Nationals of most countries require a visa in order to enter Uganda. An e-visa can be applied for online at least five working days before the intended dates of travel, and will usually be approved within three working days of application. When the e-visa system was implemented in 2016, a statement was issued to the effect that it would completely replace the Visa on Arrival (VoA) system, but this has yet to happen. So as things stand, you can still buy a VoA at any overland border or at Entebbe International Airport, a straightforward procedure that usually takes no more than a few minutes, except perhaps when a couple of major airlines arrive within an hour of each other. These things can change, however, so check the situation before you travel, either with your travel agent or at a Ugandan diplomatic mission, or keep an eye on our updates site.
A standard single-entry visa, valid for 90 days, costs US$50. A 90-day East African Tourist Visa, valid for Uganda, Rwanda and Kenya, is also available on arrival for US$100. Multiple-entry visas cost US$100/150/200 for a period of 12/24/36 months.
Don’t overstay your visa or the date of the immigration stamp in your passport, or you’ll be liable for a hefty fine. And note that even though you hold a threemonth visa, immigration authorities may only stamp your passport for a period of one month or less. This can be extended to three months at any immigration office in Kampala or upcountry. Irrespective of what they might tell you, there is no charge for this. In Kampala, you may be asked to provide an official letter from a sponsor or the hotel where you are staying.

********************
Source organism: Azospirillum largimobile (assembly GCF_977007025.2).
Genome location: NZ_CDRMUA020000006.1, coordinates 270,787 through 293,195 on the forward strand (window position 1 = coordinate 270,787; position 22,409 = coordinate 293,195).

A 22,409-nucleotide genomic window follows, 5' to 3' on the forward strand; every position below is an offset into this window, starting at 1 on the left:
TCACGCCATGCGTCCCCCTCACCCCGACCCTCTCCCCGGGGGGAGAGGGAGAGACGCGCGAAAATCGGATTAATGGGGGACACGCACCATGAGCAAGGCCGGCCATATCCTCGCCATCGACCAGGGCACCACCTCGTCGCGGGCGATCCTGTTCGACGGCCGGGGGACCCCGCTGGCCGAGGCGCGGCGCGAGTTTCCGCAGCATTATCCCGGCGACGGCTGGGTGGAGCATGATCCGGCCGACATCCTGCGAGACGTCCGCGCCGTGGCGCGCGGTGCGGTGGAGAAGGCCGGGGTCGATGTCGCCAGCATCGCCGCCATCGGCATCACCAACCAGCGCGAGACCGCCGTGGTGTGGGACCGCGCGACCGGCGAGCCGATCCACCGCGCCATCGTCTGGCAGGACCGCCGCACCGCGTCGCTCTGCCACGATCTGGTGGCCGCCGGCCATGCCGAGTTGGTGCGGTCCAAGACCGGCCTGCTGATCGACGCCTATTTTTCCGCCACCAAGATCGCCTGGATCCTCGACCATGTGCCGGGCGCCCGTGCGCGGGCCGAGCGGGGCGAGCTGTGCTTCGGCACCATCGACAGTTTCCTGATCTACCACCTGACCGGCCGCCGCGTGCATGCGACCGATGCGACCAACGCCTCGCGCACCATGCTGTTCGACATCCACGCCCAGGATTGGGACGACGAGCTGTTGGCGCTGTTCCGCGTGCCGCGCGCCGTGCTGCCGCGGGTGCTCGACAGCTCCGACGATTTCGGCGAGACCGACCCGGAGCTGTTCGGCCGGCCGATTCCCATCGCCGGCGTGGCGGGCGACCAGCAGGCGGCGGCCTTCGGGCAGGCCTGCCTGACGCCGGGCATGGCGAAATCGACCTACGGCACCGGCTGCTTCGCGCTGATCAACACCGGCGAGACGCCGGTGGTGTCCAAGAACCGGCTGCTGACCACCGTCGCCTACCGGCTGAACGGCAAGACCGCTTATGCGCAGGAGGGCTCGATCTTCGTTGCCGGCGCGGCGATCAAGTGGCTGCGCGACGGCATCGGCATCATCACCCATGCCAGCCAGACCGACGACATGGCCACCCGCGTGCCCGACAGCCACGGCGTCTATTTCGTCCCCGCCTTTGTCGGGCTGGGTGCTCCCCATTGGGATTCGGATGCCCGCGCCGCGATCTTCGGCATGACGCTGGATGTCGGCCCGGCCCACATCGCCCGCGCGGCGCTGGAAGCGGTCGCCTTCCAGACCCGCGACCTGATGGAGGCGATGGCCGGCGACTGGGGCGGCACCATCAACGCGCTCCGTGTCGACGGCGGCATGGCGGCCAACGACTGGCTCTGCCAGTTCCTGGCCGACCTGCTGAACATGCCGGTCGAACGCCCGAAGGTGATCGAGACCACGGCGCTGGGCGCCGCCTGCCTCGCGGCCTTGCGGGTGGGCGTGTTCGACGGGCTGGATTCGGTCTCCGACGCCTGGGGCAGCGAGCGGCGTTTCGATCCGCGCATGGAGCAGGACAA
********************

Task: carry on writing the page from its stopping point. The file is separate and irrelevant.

For security reasons, it’s advisable to detail all your important information in one document, which you can then print out and distribute in your luggage, and/or store on a smartphone, and/or email to your webmail address and a reliable contact at home. The sort of things you want to include on this are travel insurance policy details and 24-hour emergency contact number, passport number, details of relatives or friends to be contacted in an emergency, bank and credit card details, camera and lens serial numbers, etc.
For obvious reasons, the most convenient means of reaching Uganda from Europe and North America is by air. An established specialist UK operator is Africa Travel, and reputable agents specialising in round-the-world tickets rather than Africa specifically are Trailfinders and STA. Shortly before going to print in late 2019, the revived national carrier Uganda Airlines announced it intends to resume flights between Entebbe and several other cities in eastern and southern Africa.
Uganda borders five countries. Of these, many visitors cross in or out of Uganda overland from Kenya, Tanzania and Rwanda, but the DRC and South Sudan are largely off-limits to casual travel. Uganda’s land borders are generally very relaxed, provided that your papers are in order.
Since few major urban centres lie more than 5–6 hours’ drive from the capital, flying has never been an option for most people, though some more upmarket safaris now use flights to cut the driving time between Murchison Falls National Park and Queen Elizabeth or Bwindi Impenetrable national parks. The only destination in Uganda that is reached by air almost as often as it is by road is Kidepo Valley National Park, since the drive up from Kampala cannot be accomplished easily in one day.